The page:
Dragon Age: Inquisition, BioWare's latest epic RPG, took players on a journey to save the world of Thedas from an ancient threat, and soon players will get to return to Thedas. A new DLC for DA:I is being teased, with the first official trailer set to arrive tomorrow. Titled Jaws of Hakkon, it is a single player DLC that will arrive first for the PC and Xbox One, with PlayStation 4 getting it later. Aside from it being a single player DLC, precious little is known at this time. It may continue the events after the ending of Inquisition, but it may also be set sometime during the campaign. The title, specifically the Hakkon part, may refer to a tribe of Avvar, since Hakkon Wintersbreath is one of the Avvar gods. We could be exploring some of the lesser known aspects of Thedas and the Avvar tribes, especially since one quest of DA:I does deal with Avvar.
Whatever the true nature is of the Jaws of Hakkon, be sure to check back tomorrow to see the trailer and learn when we can get our hands on this Dragon Age: Inquisition DLC (hopefully tomorrow, too).
Corsair has introduced a new addition to its memory lineup, and it is one that features a blazing speed. The Corsair Dominator Platinum DDR4 3400MHz 16GB (4x4GB) memory kits are performance-tuned to run at that speed and beyond on the new Gigabyte X99-SOC Champion motherboard. That motherboard was used to run this memory kit at 4365.6MHz under liquid nitrogen back on Friday, but you don't need LN2 for your day-to-day use. The Dominator Platinum RAM features an orange anodized heat spreader to match the color scheme on the Gigabyte board, and use DHX technology to run cooler, longer. The RAM can also be customized with "light pipes" for unique downwash lighting and works with Corsair Link for real-time temperature monitoring. Each Dominator Platinum DDR4 3400MHz kit features hand-picked ICs and tuned timing parameters to get the most possible performance out of them and the motherboard.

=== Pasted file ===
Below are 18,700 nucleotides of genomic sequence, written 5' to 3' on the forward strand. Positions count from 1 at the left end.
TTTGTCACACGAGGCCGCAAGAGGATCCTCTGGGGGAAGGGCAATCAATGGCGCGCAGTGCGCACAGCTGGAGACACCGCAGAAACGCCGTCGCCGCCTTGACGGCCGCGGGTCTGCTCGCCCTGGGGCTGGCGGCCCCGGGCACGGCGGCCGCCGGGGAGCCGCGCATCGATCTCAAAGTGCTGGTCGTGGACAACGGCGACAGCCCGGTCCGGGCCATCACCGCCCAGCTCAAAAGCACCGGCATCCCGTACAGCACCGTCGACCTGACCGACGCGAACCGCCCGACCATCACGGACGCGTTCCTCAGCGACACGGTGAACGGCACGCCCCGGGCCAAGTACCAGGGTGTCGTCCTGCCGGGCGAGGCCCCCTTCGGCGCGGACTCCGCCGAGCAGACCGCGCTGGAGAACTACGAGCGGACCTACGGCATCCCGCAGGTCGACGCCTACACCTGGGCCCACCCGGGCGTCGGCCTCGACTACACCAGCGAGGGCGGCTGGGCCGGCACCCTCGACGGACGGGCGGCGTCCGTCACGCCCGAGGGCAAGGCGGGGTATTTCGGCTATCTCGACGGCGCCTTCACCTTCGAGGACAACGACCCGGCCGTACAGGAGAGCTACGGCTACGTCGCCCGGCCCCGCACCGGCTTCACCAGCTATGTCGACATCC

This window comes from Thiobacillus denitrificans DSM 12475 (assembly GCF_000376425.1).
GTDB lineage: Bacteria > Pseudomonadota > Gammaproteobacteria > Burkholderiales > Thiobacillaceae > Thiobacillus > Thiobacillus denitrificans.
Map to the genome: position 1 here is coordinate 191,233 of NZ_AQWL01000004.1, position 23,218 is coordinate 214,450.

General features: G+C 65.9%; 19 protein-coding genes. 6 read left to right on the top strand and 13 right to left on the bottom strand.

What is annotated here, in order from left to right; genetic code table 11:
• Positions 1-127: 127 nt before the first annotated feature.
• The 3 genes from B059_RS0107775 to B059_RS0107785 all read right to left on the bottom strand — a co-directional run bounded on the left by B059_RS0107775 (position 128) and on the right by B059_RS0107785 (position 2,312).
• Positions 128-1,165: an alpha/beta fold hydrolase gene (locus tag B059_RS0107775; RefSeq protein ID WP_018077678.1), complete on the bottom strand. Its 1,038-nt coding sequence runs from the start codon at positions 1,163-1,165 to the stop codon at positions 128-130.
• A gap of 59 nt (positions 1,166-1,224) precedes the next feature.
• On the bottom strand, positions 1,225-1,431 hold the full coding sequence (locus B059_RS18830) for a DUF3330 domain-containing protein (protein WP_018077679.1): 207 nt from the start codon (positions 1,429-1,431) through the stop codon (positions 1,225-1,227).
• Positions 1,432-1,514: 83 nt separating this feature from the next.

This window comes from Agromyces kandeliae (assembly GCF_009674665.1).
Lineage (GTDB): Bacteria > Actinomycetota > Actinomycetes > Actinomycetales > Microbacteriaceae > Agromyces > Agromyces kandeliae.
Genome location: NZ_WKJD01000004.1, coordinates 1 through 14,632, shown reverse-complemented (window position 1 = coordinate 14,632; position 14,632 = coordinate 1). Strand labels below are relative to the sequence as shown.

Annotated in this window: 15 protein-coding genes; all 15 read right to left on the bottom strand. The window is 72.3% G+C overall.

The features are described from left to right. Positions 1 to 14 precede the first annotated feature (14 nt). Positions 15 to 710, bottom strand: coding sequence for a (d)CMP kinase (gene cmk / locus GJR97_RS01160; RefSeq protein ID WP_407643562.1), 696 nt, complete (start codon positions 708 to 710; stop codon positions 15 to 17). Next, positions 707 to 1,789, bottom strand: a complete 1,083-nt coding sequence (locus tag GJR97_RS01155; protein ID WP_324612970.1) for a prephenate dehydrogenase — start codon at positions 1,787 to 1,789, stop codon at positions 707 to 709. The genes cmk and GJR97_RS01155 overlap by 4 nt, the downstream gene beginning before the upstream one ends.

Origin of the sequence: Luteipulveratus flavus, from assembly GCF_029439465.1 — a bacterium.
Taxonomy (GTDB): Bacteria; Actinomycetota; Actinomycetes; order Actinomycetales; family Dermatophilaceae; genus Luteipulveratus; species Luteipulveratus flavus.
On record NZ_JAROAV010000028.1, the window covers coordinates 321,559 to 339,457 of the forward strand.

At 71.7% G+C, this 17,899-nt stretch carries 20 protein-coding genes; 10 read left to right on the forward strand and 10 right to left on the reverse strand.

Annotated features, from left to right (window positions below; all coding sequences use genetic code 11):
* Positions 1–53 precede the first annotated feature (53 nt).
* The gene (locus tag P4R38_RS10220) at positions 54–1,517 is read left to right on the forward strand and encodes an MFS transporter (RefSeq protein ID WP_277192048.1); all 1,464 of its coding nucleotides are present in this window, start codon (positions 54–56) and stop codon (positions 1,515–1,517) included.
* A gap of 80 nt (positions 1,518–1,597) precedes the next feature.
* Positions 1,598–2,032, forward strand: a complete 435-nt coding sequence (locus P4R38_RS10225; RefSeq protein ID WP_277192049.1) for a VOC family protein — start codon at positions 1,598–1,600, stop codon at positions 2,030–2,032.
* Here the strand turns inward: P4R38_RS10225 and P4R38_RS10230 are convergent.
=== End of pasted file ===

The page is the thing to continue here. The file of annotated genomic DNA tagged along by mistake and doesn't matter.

The Corsair Dominator Platinum DDR4 3400MHz 16GB memory kits are available now from Corsair's website for $999.99. Each one comes with a lifetime warranty.
A new week is here, which means plenty of items for you to look over. There is a review of the ZOTAC GeForce GTX 980 AMP Omega Edition video card, with its custom cooler and factory overclock. A pair of Intel X99 motherboards get tested, with the Gigabyte X99-SOC Champion and ASUS X99 Deluxe both on the review bench. The SilverStone Fortress FT05 case combines the Raven and Fortress lines into one stylish model, but the review will tell if it's a winner. Plenty more gets reviewed and tested for today, with SSDs from Mushkin and Patriot, and even a 4TB hard drive from Toshiba. There's also a Kingston flash drive and a new smartphone from HTC, so be sure to hit up these and more below.
Securing communications is of great importance to many, so a system that is protected from intrusion by the laws of physics is highly desirable. Quantum cryptography is such a system and many are working on various ways to improve the methods of using it. Researchers at the University of Rochester have recently found that using twisted light can improve security even more.
So-called twisted light uses orbital angular momentum (OAM) to encode information, instead of polarization, a more common option. The researchers were able to show that by using OAM and angular position they could encode a seven dimensional, or letter alphabet with the photons. This alphabet is important for quantum key distribution (QKD), which is the start of quantum cryptography. To use QKD the users will encode the key with this alphabet onto the photons. Only if both the sender and receiver are measuring along the same dimension will they get the same key, and by comparing what was original sent and received, both parties can determine the key without publicly transmitting what it is. An eavesdropper would disrupt the transmission in a detectable way, thereby allowing the users to avoid interception.
Thus far the researchers have demonstrated their system working at 4 kHz with 93% accuracy, so the researchers still have some work to do before reaching the long term goal of a GHz rate. Besides the quantum cryptography applications, this new system also allows for each photon to carry 2.05 bits of information, but with more sophisticated equipment, the photons could hold 4.17 bits, and allow for an even more secure 25 letter alphabet.